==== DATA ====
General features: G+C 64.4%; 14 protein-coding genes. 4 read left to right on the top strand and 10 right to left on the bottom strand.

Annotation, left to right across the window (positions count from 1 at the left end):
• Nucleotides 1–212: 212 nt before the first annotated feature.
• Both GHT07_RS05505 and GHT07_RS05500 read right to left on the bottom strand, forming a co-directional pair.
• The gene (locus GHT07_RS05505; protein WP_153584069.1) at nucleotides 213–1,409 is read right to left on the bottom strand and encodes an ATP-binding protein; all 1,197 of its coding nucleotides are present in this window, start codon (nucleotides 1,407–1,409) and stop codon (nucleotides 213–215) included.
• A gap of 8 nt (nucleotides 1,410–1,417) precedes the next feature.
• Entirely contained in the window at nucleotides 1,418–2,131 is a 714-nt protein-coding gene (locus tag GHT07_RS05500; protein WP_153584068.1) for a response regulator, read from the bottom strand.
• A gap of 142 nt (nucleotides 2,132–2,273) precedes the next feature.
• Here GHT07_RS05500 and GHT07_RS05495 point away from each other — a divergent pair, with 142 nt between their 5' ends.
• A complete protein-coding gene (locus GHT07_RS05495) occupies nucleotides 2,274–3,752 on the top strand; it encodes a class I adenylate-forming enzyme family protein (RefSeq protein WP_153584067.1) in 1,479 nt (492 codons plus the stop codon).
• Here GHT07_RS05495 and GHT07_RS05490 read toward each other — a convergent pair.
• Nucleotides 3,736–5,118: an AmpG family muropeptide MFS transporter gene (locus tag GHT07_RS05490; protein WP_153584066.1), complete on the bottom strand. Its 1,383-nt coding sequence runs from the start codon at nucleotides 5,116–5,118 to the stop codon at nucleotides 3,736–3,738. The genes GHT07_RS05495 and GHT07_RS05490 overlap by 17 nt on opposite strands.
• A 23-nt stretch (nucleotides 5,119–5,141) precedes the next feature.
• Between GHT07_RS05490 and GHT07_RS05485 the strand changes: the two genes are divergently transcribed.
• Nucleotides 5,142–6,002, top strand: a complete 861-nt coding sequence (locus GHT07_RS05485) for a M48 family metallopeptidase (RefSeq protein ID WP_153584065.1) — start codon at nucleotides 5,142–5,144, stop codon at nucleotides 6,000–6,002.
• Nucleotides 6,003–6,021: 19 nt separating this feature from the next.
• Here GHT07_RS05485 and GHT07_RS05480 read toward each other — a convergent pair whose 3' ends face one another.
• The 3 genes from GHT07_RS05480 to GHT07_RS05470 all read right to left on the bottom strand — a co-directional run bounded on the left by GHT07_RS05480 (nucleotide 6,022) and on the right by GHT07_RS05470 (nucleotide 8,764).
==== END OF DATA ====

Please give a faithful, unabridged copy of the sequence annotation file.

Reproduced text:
General features: G+C 64.4%; 14 protein-coding genes. 4 read left to right on the top strand and 10 right to left on the bottom strand.

Annotation, left to right across the window (positions count from 1 at the left end):
• Nucleotides 1–212: 212 nt before the first annotated feature.
• Both GHT07_RS05505 and GHT07_RS05500 read right to left on the bottom strand, forming a co-directional pair.
• The gene (locus GHT07_RS05505; protein WP_153584069.1) at nucleotides 213–1,409 is read right to left on the bottom strand and encodes an ATP-binding protein; all 1,197 of its coding nucleotides are present in this window, start codon (nucleotides 1,407–1,409) and stop codon (nucleotides 213–215) included.
• A gap of 8 nt (nucleotides 1,410–1,417) precedes the next feature.
• Entirely contained in the window at nucleotides 1,418–2,131 is a 714-nt protein-coding gene (locus tag GHT07_RS05500; protein WP_153584068.1) for a response regulator, read from the bottom strand.
• A gap of 142 nt (nucleotides 2,132–2,273) precedes the next feature.
• Here GHT07_RS05500 and GHT07_RS05495 point away from each other — a divergent pair, with 142 nt between their 5' ends.
• A complete protein-coding gene (locus GHT07_RS05495) occupies nucleotides 2,274–3,752 on the top strand; it encodes a class I adenylate-forming enzyme family protein (RefSeq protein WP_153584067.1) in 1,479 nt (492 codons plus the stop codon).
• Here GHT07_RS05495 and GHT07_RS05490 read toward each other — a convergent pair.
• Nucleotides 3,736–5,118: an AmpG family muropeptide MFS transporter gene (locus tag GHT07_RS05490; protein WP_153584066.1), complete on the bottom strand. Its 1,383-nt coding sequence runs from the start codon at nucleotides 5,116–5,118 to the stop codon at nucleotides 3,736–3,738. The genes GHT07_RS05495 and GHT07_RS05490 overlap by 17 nt on opposite strands.
• A 23-nt stretch (nucleotides 5,119–5,141) precedes the next feature.
• Between GHT07_RS05490 and GHT07_RS05485 the strand changes: the two genes are divergently transcribed.
• Nucleotides 5,142–6,002, top strand: a complete 861-nt coding sequence (locus GHT07_RS05485) for a M48 family metallopeptidase (RefSeq protein ID WP_153584065.1) — start codon at nucleotides 5,142–5,144, stop codon at nucleotides 6,000–6,002.
• Nucleotides 6,003–6,021: 19 nt separating this feature from the next.
• Here GHT07_RS05485 and GHT07_RS05480 read toward each other — a convergent pair whose 3' ends face one another.
• The 3 genes from GHT07_RS05480 to GHT07_RS05470 all read right to left on the bottom strand — a co-directional run bounded on the left by GHT07_RS05480 (nucleotide 6,022) and on the right by GHT07_RS05470 (nucleotide 8,764).